• Young female wearing a bonnet and cape sits on wooden steps set within a stone wall. She looks towards the right as if waiting for someone.
    He's late...

    There is much debate about the sitter of this painting. Some believe it to be a portrait of Effie Gray, Ruskin's wife at the time who later married Millais. Others believe it to be Annie Miller, who modelled for Millais.
  • Girl arranging her hair, three-quarter length pose, facing front. Verso: composition of five figures - three women and two children.
  • Figure of a girl with ornaments, standing, three-quarters to left. On the left, a sketch of a glass cupboard with bracket, ornamented with bats and an owl with a rat in its beak.
    Dressed and decorated...

    Created during a summer holiday of 1853, Millais and the Ruskins spent together at Glenfinlas in the Scottish Highlands. This proved to be a fateful trip, as Millais fell in love with Ruskin's unhappy wife Effie. After an annulment of her marriage to Ruskin, she and Millais married in 1855.
  • A young girl sits with her older sister by the side of the road. The older girl has an accordion on her lap. A cornfield dominates the background. The sky contains a double rainbow. The older girl's blindness is indicated by her closed eyes.
    The models were Matilda Proudfoot as the blind girl and Isabella Nichol as her younger sister. Millais had first used his wife Effie but then replaced her with Matilda.

    I wonder how she felt about that?
  • The a young woman is shown seated and half length at the moment of suspension between life and death. A bird drops it's red poppy between her open hands. In the background Dante is shown looking across to the figure of Love.The frame has four incised roundels, one on each side.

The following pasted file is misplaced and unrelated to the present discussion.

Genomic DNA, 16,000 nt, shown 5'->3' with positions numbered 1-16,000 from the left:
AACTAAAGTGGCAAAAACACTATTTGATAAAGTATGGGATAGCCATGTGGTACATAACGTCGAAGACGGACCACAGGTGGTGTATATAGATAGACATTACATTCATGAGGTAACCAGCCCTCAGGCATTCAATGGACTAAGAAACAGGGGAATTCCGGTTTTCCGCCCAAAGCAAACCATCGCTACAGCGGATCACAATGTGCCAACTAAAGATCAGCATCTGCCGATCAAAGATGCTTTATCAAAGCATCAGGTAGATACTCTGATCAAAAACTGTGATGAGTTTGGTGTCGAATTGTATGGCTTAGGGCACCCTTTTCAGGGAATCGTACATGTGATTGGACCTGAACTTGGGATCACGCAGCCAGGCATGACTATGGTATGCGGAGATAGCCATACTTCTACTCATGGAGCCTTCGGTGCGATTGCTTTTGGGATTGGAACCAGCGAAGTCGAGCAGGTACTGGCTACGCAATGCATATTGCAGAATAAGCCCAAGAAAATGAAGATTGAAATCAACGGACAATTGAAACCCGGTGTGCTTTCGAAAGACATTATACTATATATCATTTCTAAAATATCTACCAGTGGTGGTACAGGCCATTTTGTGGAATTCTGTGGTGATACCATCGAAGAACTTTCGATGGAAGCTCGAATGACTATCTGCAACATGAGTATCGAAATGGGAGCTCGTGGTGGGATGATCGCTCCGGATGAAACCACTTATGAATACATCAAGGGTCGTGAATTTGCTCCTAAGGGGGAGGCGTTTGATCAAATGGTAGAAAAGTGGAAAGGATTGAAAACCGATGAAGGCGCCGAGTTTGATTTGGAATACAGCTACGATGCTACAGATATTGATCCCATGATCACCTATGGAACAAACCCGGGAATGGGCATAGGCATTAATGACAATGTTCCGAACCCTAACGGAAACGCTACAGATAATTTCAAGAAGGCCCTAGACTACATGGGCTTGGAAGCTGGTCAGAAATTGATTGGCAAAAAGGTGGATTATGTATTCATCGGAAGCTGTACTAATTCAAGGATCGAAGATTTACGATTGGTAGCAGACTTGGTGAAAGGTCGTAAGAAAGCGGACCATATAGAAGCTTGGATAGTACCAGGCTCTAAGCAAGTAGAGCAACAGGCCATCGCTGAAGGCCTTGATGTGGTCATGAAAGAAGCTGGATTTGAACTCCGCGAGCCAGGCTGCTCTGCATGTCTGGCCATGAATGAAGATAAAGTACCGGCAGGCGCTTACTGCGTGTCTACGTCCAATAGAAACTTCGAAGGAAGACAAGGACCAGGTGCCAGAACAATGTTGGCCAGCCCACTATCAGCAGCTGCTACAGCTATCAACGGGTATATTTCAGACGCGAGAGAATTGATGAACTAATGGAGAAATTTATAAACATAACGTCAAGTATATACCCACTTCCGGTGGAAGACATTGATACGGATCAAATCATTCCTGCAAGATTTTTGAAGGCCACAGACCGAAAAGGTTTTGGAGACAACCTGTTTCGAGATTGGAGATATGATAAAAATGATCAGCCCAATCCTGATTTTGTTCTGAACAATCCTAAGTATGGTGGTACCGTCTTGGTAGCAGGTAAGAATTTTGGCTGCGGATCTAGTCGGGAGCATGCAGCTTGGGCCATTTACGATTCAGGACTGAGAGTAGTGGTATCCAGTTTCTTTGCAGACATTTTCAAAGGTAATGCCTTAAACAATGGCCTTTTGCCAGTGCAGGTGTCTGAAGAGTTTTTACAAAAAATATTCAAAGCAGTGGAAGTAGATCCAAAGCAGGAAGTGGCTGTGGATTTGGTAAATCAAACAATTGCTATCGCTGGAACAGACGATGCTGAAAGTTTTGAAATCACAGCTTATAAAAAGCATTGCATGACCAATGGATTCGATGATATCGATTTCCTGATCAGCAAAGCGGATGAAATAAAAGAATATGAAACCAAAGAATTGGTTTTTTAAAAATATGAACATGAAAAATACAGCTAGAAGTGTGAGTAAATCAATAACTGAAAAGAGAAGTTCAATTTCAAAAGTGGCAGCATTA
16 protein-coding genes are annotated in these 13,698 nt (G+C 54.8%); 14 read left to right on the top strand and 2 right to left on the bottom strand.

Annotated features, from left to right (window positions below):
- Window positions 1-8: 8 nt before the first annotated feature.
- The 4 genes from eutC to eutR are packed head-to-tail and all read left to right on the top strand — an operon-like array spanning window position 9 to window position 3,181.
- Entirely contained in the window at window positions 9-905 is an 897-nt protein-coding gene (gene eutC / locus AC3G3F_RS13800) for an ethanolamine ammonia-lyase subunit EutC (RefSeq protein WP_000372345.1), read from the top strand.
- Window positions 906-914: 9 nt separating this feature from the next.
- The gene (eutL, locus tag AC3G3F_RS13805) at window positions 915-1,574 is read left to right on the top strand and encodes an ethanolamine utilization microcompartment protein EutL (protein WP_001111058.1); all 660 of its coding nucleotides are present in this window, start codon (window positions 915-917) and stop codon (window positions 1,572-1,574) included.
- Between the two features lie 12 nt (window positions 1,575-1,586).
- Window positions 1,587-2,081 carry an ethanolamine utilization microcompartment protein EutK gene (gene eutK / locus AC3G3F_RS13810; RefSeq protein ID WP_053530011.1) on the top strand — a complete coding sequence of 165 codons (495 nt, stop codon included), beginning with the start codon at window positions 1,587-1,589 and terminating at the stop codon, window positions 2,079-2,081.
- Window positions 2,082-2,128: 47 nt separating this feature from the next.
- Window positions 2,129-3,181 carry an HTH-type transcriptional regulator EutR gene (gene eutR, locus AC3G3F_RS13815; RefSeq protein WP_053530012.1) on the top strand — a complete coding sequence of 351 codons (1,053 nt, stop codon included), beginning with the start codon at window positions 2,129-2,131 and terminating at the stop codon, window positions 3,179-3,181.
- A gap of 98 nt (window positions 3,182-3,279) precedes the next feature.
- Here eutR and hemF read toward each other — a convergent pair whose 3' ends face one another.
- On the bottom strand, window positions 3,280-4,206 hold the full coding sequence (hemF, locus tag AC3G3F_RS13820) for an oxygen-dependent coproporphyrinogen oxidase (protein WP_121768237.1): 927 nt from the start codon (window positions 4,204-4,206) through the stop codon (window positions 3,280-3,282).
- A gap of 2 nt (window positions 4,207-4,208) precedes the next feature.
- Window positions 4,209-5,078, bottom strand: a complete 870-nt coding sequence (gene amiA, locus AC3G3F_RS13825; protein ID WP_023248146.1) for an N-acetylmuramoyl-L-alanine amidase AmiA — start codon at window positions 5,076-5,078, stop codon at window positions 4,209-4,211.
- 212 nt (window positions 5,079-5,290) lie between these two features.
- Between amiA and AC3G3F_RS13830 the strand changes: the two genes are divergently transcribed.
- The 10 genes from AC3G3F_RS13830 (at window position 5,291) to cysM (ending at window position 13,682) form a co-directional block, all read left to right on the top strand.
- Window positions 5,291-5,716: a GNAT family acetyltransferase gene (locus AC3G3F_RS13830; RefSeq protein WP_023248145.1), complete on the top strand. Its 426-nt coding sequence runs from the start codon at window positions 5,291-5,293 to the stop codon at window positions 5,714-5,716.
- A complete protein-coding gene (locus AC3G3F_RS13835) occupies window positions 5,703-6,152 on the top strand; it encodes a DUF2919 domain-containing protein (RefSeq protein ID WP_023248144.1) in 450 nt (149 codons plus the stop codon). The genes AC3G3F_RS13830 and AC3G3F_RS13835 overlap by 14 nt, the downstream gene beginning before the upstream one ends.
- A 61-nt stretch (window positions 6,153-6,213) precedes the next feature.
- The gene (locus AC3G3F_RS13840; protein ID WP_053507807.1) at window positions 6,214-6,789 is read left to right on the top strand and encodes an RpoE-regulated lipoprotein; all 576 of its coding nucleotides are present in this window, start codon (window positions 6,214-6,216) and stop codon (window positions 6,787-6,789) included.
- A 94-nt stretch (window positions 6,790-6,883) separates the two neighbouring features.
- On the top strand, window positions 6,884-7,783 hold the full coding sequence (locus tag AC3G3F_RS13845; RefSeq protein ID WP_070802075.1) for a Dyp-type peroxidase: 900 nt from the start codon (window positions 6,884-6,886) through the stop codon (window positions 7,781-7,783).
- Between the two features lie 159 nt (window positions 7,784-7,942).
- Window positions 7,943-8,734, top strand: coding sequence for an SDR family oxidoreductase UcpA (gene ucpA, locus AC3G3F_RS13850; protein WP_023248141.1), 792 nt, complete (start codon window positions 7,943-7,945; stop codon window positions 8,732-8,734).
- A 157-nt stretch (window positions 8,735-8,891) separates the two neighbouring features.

Beata Beatrix

    Multiple Artists


    This painting was unfinished at the time of Rossetti's death and the background was completed by Ford Madox Brown. The painting is a personal expression of Rossetti's love for his deceased wife, Elizabeth Siddal.
  • Both recto and verso are divided into three sections.  The top portion of recto shows a woman after Rossetti.  Her second section is a chubby torso with a waistcoat and jacket.  Third section shows very short legs.  Upside down is the face of a man in spectacles.  Verso: a composite Victorian woman in her underwear.
    The term stunner was in use earlier than one might imagine...really.
  • A woman, in drapery, with a crown of roses on her head, seen from behind with a bed before her.
    The wood block for this engraving was cut by Lucy Faulkner
  • Two female figures clasping each other (very poor condition).
    An engraved proof after a now lost drawing by Rossetti used for the title page of Christina Rossetti's 'Goblin Market and other Poems' (1862). Recent research suggests that Lucy Faulkner engraved the wood block for this image.

    Christina was Dante Gabriel Rossetti's sister, possibly one woman who was safe from his advances!
  • An enclosed depiction of the young Virgin and the announcing Angel. Additional strip of paper attached along the bottom.
    The figure of the Virgin may have originally been based on Jane Morris, but the face, as finally realised, was most likely modelled on the artist's fiance, Georgiana Macdonald.
  • Portrait of a woman in full-face, crossed hands, in heavy costume.
    Burne-Jones's wife, Georgiana, whom he had recently married, her appearance belies her age of just twenty-two.
  • Side profile of a girl with long hair.
    A very early profile study of Maria Zambaco, with whom Burne-Jones became involved romantically in June 1868.
  • A young woman with loose hair is seated on the ground, absorbed in her own thoughts, putting her hair in her mouth. In the background are cliffs and the sea.
    A design for a wood-engraving to illustrate Christina Rossetti's poem 'If' published in 'The Argosy,' 1866 (vo. 1, no. 4, March, p. 336). The poem reflects on the theme of melancholy love and was later re-titled 'Hope against Hope'. In this illustration Sandys sets a lone female figure against a landscape, brooding on the absence of her lover.

    She looks a little more than melancholy.
  • And a romantic wedding....

    A design for a stained glass window. It depicts Christina Rossetti, Wiliam Michael Rossttie, Elizabeth Siddal and William Morris.

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